Recommendation: To improve the acquisition management of the Plan and the reliability of its cost estimates and schedules, assess the effectiveness of deployed technologies, and better inform CBP's deployment decisions, once data on asset assists are required to be recorded and tracked, the Commissioner of CBP should analyze available data on apprehensions and seizures and technological assists, in combination with other relevant performance metrics or indicators, as appropriate, to determine the contribution of surveillance technologies to CBP's border security efforts.
Agency: Department of Homeland Security: United States Customs and Border Protection Status: Open Priority recommendation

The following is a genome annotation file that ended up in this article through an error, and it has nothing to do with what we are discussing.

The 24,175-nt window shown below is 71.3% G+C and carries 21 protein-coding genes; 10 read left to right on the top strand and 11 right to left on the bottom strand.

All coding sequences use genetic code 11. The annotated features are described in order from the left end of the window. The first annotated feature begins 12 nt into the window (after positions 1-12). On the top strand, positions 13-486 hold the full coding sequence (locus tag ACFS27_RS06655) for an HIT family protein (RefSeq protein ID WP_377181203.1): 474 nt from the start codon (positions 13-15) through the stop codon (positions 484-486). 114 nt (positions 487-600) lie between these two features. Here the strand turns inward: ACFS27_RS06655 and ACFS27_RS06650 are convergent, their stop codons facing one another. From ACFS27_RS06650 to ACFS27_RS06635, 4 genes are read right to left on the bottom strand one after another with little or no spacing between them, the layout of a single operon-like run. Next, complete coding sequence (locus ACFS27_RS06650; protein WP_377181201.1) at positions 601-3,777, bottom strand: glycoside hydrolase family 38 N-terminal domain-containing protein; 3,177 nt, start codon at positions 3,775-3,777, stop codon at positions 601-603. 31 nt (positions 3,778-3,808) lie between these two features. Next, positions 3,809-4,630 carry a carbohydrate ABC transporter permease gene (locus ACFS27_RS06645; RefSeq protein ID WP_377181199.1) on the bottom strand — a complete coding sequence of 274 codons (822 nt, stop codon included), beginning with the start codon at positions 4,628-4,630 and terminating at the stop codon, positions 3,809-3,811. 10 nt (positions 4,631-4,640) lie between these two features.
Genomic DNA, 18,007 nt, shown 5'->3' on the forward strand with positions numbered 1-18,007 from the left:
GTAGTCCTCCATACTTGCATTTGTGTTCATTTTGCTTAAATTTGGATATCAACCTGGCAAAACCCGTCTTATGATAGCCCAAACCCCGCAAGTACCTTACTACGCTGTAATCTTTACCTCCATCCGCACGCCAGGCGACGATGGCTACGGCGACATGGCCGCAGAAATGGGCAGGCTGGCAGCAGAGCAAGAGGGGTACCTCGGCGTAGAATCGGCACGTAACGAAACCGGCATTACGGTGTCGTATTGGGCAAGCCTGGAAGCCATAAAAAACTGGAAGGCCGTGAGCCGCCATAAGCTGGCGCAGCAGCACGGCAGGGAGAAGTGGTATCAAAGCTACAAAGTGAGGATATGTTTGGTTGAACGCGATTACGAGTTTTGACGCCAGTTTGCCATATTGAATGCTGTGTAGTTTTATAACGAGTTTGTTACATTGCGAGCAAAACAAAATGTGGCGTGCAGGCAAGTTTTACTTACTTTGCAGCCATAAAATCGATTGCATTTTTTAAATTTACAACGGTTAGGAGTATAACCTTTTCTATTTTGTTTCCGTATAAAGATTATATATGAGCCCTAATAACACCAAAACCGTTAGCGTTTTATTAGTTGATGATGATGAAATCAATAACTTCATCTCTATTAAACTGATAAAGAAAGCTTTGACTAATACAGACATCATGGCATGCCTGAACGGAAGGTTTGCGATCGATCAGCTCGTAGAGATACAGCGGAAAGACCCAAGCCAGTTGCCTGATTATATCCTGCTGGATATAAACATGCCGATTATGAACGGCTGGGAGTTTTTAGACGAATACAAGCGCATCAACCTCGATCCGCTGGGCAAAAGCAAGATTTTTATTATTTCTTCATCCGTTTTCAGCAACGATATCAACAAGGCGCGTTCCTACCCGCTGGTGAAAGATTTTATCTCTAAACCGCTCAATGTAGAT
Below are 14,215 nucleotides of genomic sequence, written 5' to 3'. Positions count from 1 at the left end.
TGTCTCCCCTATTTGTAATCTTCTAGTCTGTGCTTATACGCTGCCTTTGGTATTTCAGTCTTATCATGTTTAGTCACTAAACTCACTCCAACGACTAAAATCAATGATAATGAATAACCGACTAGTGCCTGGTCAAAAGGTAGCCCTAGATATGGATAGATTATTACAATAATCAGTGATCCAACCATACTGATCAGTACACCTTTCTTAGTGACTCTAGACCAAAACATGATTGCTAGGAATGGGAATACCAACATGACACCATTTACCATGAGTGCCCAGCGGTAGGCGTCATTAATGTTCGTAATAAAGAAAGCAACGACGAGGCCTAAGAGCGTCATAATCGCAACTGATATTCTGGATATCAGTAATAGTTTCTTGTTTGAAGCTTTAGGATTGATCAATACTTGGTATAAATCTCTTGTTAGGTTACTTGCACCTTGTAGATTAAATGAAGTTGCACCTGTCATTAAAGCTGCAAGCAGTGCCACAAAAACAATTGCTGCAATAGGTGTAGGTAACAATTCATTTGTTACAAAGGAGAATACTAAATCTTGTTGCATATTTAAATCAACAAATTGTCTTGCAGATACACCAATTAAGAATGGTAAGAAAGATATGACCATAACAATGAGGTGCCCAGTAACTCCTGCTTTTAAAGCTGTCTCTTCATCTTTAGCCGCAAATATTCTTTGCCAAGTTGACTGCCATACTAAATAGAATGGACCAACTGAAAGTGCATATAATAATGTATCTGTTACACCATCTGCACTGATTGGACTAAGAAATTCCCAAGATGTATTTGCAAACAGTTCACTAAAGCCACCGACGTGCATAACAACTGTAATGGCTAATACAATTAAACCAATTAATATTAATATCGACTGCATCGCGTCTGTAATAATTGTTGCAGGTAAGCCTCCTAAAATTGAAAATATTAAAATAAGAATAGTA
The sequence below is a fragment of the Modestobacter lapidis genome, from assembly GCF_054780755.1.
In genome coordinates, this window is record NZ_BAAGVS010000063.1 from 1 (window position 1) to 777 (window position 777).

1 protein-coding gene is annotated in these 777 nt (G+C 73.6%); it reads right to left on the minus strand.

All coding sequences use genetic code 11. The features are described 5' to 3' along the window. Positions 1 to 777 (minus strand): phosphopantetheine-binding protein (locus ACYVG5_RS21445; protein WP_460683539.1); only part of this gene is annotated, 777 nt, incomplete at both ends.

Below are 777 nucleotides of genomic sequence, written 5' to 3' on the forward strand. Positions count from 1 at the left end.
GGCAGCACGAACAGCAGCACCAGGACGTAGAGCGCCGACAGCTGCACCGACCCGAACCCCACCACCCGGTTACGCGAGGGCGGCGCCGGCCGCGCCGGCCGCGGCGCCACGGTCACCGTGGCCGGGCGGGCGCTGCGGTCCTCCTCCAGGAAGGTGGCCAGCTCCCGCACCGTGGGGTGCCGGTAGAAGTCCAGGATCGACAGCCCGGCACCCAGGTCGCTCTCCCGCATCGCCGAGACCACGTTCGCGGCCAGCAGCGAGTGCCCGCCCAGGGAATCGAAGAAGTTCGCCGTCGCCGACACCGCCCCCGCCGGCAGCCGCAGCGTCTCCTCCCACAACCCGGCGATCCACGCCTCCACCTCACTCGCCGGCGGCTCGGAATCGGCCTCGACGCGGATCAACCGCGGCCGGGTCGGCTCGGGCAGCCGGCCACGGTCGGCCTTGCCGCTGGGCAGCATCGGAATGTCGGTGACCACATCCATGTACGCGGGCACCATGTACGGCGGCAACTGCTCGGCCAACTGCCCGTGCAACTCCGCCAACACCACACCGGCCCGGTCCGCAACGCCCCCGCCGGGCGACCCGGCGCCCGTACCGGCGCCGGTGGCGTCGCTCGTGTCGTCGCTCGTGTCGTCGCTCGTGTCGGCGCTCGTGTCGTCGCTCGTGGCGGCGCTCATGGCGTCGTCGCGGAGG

Comments: In February 2015, the Border Patrol was planning to address this recommendation using the Capability Gap Analysis Process (CGAP) developed by the Johns Hopkins University Applied Physics Lab, specifically for the Border Patrol, to examine the effects of technology and other assets, such as infrastructure. In September 2016, Border Patrol provided a case study that assessed CGAP data with technology assist data and other measures. While this was a start to developing performance measures, the case study was limited to one location along the border and the analysis limited to select technologies. In May 2017, Border Patrol officials demonstrated a new system that was intended to allow for more comprehensive analysis of the contributions of surveillance technologies to Border Patrol's mission. In June 2018, Border Patrol officials stated they planned to issue a report--to executive management on a quarterly basis--that would identify border security technologies that assisted with Border Patrol apprehensions. Border Patrol distributed such a report to its leadership in July 2018 that included, among other things, the proportion of apprehensions in which certain surveillance technologies were utilized during the first three quarters of fiscal year 2018. However, Border Patrol officials stated that some of the data in the report were not reliable due to data entry errors in one of Border Patrol's data systems. Officials told GAO they have plans for training, system integration, and additional steps intended to improve data entry and reporting consistency by the first quarter of fiscal year 2020. In December 2018, Border Patrol officials stated they had not prepared the report for the fourth quarter of fiscal year 2018, due to organizational changes and limited staff with the technical skills needed to prepare the report. The officials stated they planned to meet with Border Patrol managers in early 2019 to discuss additional actions to ensure they have access to and are using performance information about existing technologies as they make decisions about future resource investments in additional or new technologies. GAO continues to believe that developing and applying performance metrics for assessing implementation of border technologies would help Border Patrol better determine if or when mission benefits have been realized.